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IBM Software Development Kit for Linux on Power (SDK)

Overview

The IBM Software Development Kit for Linux on Power (SDK) is a free, Eclipse-based Integrated Development Environment (IDE). The SDK integrates C/C++ source development with the Advance Toolchain, Post-Link Optimization, and classic Linux performance analysis tools, including Oprofile, Perf and Valgrind.

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Features

  • Build Advisor
    The Build Advisor scans project build output and reports opportunities where “best practices” may be implemented for improved results. It looks for compilers (type and version), optimization levels, processor-specific optimization, and other compiler and linker flags.
  • Migration Advisor
    The Migration Advisor scans the project source code and reports issues which are likely portability and/or performance issues, including non-portable compiler intrinsics, non-portable API calls, non-portable assembly, preprocessor masking of architecture-specific optimizations, endian issues, sub-optimal intrinsics, etc. In addition, the Migration Advisor suggests likely remedies for these issues. For many issues, the Migration Advisor offers to implement the remedy directly in the source code with a single click. Further, the Migration Advisor can automatically implement all high-confidence remedies directly in the source code with no additional clicks.
  • Source Code Advisor
    The Source Code Advisor leverages technology produced by IBM Research to analyze the run-time characteristics of a program for performance issues which cannot be determined at compile-time. These issues are reported with explanations and suggestions for possible remedies. In addition, for most issues, the Source Code Advisor offers to implement the remedy directly in the source code with a single click.
  • Power Performance Advisor
    The Power Performance Advisor profiles a running application to collect POWER-specific hardware performance counters and presents statistics in logical groups, including cache use efficiency, instruction rejections (processor pipeline congestion), branch prediction efficiency, instruction mix, and memory locality (NUMA effects).
  • Cycles-per-Instruction Breakdown & Drill-down
    CPI Breakdown Model profiles a running application and presents a hierarchical set of processor-specific hardware events and metrics which shows how efficiently processor resources are being used. Areas of inefficiency become evident for deeper investigation. CPI Drill-down facilitates that investigation by launching the application scenario while profiling for a user-selected hardware event from the CPI Breakdown Model, showing areas of the project most impacted by the inefficiencies directly to the lines of source code.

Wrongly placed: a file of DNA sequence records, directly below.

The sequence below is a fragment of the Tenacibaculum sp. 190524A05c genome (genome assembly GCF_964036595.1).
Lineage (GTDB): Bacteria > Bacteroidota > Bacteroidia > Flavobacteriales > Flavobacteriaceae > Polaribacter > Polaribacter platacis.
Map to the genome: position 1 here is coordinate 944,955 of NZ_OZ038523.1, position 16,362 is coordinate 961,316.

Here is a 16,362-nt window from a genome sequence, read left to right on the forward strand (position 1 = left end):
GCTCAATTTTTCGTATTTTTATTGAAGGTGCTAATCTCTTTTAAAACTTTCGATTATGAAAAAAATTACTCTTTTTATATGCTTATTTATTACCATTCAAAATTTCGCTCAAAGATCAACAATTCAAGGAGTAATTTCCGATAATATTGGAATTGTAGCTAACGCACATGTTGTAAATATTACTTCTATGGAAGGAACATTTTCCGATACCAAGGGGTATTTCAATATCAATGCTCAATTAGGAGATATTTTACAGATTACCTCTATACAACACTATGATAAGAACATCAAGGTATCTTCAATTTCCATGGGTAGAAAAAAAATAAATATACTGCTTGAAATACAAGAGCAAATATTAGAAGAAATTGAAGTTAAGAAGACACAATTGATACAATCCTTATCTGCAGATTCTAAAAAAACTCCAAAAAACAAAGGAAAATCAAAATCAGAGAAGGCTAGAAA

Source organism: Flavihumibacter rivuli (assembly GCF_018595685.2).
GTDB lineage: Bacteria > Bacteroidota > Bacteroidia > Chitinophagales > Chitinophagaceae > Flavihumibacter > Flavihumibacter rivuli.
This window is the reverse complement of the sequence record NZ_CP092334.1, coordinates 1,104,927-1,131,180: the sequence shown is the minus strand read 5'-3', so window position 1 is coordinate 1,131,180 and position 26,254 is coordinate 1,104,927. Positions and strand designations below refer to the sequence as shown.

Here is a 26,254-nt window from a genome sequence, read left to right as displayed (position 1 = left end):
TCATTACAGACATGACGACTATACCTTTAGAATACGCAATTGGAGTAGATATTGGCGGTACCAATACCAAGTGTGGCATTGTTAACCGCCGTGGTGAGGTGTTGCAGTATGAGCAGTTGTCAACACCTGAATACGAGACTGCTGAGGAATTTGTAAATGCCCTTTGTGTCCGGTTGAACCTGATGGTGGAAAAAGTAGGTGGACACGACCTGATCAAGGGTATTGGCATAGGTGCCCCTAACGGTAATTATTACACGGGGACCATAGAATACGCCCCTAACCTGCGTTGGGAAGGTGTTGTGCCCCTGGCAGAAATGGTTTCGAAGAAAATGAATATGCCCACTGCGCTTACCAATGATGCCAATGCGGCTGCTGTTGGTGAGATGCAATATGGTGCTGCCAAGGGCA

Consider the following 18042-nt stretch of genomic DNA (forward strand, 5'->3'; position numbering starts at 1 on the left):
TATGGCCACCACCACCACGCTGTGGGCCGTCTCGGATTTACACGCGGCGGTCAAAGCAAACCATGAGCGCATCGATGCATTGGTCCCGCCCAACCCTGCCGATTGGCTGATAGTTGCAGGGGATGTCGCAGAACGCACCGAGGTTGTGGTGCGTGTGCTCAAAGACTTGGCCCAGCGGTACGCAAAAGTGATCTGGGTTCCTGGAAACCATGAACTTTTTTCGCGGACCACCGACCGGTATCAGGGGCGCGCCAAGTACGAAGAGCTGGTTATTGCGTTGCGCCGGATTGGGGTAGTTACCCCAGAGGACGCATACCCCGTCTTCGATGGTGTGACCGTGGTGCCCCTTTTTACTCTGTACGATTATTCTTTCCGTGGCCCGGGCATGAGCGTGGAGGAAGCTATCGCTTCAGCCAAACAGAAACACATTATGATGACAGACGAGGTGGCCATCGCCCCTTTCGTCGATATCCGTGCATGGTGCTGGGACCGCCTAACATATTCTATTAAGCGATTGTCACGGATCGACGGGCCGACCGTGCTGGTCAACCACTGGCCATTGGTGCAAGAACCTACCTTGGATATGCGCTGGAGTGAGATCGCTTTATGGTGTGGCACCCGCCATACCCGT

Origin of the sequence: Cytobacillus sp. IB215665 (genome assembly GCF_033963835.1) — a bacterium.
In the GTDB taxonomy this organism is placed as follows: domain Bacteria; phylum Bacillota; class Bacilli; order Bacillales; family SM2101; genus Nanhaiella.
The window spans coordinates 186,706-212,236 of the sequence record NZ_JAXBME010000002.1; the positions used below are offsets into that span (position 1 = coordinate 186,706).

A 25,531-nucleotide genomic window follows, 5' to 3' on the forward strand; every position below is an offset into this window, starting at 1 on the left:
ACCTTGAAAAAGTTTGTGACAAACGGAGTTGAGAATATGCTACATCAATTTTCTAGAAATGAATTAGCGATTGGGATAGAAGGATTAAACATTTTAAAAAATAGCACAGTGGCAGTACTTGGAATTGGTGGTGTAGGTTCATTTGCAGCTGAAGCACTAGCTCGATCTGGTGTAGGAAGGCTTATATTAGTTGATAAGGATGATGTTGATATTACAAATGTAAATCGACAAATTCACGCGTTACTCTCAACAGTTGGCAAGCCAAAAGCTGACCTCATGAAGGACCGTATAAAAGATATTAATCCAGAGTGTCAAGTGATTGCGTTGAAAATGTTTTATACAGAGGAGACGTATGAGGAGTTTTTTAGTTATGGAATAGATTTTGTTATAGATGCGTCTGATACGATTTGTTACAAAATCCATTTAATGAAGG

• Local and remote/synchronized operating modes
    The SDK can operate in several convenient modes:
    • “Local”: Run the SDK directly on the Power system. Remote display of the SDK user interface can be achieved through commonly available technologies like VNC, SSH tunneling of X-Windows protocol, or X-Windows protocol directly over the network.
    • “Remote, synchronized”: Run the SDK on any (Linux-based) desktop and interact seamlessly with a remote Power system. Project files are synchronized between the two environments, so the SDK interface and all file interactions are local for best interactivity.
    • “Local, emulated”: Run the SDK on any (Linux-based) desktop and run Power binaries on the same desktop through emulation technologies. Both QEMU (user-mode emulation) and the IBM Power Functional Simulator (full system simulation) are provided. In this mode, one can develop and port applications without need for Power hardware.
  • Cross-compiler
    A full Power-based development environment is available even in the absence of a Power system. The SDK can make use of the IBM Advance Toolchain’s cross-compiler to build application binaries for Power systems.
  • QEMU
    A user-mode Power emulation environment is provided using QEMU, allowing one to build (with a cross-compiler) and run Power application binaries without need for access to a Power system.
  • Power Functional Simulator
    A full-system Power emulation environment is provided using the IBM Power Functional Simulator, allowing one to build and run Power application binaries without need for access to a Power system. The emulated system runs on the desktop system, and functions just like a “remote, synchronized” system.
  • perf/OProfile
    The familiar Linux-based performance analysis tools, perf and OProfile, are integrated within the SDK to provide quick and easy profiling of applications. Presentation of results is in a space-efficient hierarchical layout, which can be expanded down to the line of source code or even the hardware instruction.
  • Valgrind & other Linux Tools
    Other familiar and powerful tools are integrated into the IDE for convenience and ease-of-use, including Valgrind, gcov, gprof.
  • Trace Analyzer
    Trace Analyzer runs a program with libraries instrumented to collect trace information related to pthread, mutex, and I/O operations. It can process such a trace file and graphically display program-wide time-relative events as a process flow. The graphical display includes:
    • pthread operations (create, destroy, join)
    • mutex operations (lock, wait, unlock)
    • condition variable operations
    • I/O operations
    • statistics related to all of the above